After the tweets and videos began to get attention on the #YoastCon hashtag, many in the SEO industry dismissed the content as an attack orchestrated by trolls who they alleged are also guilty of harassment. Several spoke out against David Cohen in particular, who had originally started the controversy by unearthing the old content, describing him as the person behind other troll accounts known for sending harassing tweets.

Regardless of how the old content came to light on Twitter, both Joost de Valk and Yoast CEO Marieke van de Rakt have admitted that the tweets and videos are indefensible and not representative of their company’s current push to empower women.

Navarro’s post calls readers to look at the tweets and videos from the perspective of someone working in the SEO industry, wondering if they should attend conferences after seeing leaders and role models behaving this way:

To those of you who are defending the SEO personality that is Joost: remove the so-called SEO trolls and #YoastCon from the picture, go through the tweets and ask yourself how would YOU feel if someone you look up to says those things to you on a public forum. Would you feel comfortable attending a conference knowing this person would be there? Would you want him to be your boss? Would you feel safe around this person? Would you have anybody to talk to about what happened and how you felt? Would you even bring it up?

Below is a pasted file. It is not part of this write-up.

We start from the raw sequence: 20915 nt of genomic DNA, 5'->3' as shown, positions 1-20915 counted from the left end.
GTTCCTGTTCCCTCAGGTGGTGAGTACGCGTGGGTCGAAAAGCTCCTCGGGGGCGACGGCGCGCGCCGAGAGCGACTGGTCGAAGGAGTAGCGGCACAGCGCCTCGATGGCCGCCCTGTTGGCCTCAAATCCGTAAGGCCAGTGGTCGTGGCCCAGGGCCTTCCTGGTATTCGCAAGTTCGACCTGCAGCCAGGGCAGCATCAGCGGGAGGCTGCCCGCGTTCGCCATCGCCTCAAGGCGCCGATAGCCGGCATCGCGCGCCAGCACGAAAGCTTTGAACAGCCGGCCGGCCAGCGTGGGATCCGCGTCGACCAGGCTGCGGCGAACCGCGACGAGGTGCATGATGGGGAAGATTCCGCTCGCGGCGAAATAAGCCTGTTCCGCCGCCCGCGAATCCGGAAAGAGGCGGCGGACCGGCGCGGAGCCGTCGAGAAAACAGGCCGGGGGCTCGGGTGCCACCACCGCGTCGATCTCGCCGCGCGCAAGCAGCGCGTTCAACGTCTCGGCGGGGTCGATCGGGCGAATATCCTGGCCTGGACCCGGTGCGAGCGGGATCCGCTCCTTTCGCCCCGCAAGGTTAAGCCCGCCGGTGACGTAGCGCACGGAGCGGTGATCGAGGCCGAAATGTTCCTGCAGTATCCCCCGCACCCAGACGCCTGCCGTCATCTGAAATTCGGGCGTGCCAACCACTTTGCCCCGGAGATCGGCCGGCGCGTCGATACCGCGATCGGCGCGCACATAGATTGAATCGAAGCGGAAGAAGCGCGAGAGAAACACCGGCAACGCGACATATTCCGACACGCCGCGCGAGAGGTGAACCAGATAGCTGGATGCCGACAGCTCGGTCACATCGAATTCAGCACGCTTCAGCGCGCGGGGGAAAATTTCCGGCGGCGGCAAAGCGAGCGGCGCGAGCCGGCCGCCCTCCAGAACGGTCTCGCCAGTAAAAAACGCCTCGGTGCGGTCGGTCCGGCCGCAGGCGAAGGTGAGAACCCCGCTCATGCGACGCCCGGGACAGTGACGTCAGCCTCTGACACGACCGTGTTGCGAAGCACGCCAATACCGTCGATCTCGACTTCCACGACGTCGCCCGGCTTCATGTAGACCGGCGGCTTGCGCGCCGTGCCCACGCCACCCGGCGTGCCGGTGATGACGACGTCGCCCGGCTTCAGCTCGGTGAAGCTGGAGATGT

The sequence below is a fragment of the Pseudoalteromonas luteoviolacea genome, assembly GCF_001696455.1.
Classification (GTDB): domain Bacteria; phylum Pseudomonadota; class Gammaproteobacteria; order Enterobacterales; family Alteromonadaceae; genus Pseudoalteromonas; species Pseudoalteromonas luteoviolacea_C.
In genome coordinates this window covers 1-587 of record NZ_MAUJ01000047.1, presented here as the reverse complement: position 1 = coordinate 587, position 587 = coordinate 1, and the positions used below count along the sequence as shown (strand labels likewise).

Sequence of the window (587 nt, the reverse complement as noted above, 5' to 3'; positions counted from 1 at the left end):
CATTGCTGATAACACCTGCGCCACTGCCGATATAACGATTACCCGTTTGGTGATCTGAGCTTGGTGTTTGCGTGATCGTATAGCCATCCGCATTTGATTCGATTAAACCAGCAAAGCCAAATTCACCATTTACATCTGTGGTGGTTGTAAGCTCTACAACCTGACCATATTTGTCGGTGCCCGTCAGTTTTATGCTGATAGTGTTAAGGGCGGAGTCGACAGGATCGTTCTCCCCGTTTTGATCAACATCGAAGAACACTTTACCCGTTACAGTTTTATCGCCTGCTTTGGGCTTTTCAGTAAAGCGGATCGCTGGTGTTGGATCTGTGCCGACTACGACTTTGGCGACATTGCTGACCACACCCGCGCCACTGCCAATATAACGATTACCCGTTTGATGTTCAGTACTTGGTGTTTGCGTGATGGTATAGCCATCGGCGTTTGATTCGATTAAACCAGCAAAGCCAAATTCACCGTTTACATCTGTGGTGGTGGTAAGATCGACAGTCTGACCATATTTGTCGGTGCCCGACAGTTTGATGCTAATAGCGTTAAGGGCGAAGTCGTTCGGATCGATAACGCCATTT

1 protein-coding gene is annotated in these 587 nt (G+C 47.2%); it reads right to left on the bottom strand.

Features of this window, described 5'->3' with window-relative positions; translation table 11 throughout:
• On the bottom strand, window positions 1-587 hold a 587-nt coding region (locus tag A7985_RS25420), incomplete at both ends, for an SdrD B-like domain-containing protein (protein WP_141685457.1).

The #YoastCon Twitter controversy has had the positive effect of highlighting behavior and public communication styles that need to be addressed in order to create a more welcoming and diverse SEO industry. In spite of the recent challenges, van de Rakt said she is hopeful that her company can continue working towards creating “an atmosphere at conferences that is friendly for all people, regardless of their gender.” On this Navarro and van de Rakt both agree – the conditions for women working in the SEO industry are ripe for improvement.

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10 Comments


  1. I don’t know the story behind the ‘friendly and consensual sexual banter’ (as someone called it) of those tweets so I’ve got zero context on how the conversations led to Joost saying things like

    Since I was the one who characterized the exchange like that (in earlier comment here on Tavern), I’d like to reiterate that it’s trivial to look up tweets form that time period and see that the other party in conversation was very much shooting naughty tweets back.

    Yeah, it wasn’t wise and mature behavior in public. But it was two consenting adults talking.

    And people went out of their way to imply that it was not and attacked women who disagreed with that narrative.

    I am not harping on this to protect Joost, he doesn’t need my protection in any case, being a powerful figure he would be just fine in any case.

    I just have keen sense of being bullshited and it got pretty clear that attack on event just wasn’t in good faith. Hijacking real and serious issues for personal whatever–that–was is gross.